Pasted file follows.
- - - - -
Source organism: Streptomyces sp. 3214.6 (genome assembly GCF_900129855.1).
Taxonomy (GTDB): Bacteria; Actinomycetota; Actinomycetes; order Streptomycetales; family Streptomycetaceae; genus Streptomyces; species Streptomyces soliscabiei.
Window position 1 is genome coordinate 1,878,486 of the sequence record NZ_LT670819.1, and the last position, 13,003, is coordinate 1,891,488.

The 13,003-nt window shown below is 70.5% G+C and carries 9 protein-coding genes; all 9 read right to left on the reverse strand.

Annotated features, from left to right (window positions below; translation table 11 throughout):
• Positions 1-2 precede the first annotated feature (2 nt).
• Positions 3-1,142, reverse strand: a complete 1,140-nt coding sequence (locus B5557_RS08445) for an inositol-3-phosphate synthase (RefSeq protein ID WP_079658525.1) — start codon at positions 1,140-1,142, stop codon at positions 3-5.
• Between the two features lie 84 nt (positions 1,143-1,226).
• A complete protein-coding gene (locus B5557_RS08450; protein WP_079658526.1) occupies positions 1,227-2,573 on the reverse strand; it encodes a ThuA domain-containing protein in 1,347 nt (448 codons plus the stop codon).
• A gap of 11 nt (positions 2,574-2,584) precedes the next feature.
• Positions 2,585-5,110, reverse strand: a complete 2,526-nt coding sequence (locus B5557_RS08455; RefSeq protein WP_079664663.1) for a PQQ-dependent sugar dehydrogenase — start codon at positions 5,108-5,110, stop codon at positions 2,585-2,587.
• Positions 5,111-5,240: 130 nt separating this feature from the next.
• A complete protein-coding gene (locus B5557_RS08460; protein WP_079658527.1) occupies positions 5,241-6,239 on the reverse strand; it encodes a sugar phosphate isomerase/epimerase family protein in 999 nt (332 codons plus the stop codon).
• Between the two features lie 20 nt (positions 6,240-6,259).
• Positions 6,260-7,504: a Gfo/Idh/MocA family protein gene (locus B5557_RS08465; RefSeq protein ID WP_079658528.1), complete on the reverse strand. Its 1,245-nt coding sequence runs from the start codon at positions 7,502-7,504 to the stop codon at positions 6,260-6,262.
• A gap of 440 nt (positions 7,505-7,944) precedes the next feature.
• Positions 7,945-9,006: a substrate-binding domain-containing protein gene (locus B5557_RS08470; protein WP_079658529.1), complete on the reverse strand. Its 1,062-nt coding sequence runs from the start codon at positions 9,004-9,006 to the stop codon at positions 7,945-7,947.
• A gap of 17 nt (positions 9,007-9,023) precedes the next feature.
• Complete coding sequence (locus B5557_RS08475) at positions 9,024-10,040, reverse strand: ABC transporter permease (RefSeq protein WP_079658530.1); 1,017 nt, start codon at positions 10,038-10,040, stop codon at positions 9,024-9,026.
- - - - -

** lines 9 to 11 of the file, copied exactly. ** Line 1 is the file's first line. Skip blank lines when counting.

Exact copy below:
• A complete protein-coding gene (locus B5557_RS08450; protein WP_079658526.1) occupies positions 1,227-2,573 on the reverse strand; it encodes a ThuA domain-containing protein in 1,347 nt (448 codons plus the stop codon).
• A gap of 11 nt (positions 2,574-2,584) precedes the next feature.
• Positions 2,585-5,110, reverse strand: a complete 2,526-nt coding sequence (locus B5557_RS08455; RefSeq protein WP_079664663.1) for a PQQ-dependent sugar dehydrogenase — start codon at positions 5,108-5,110, stop codon at positions 2,585-2,587.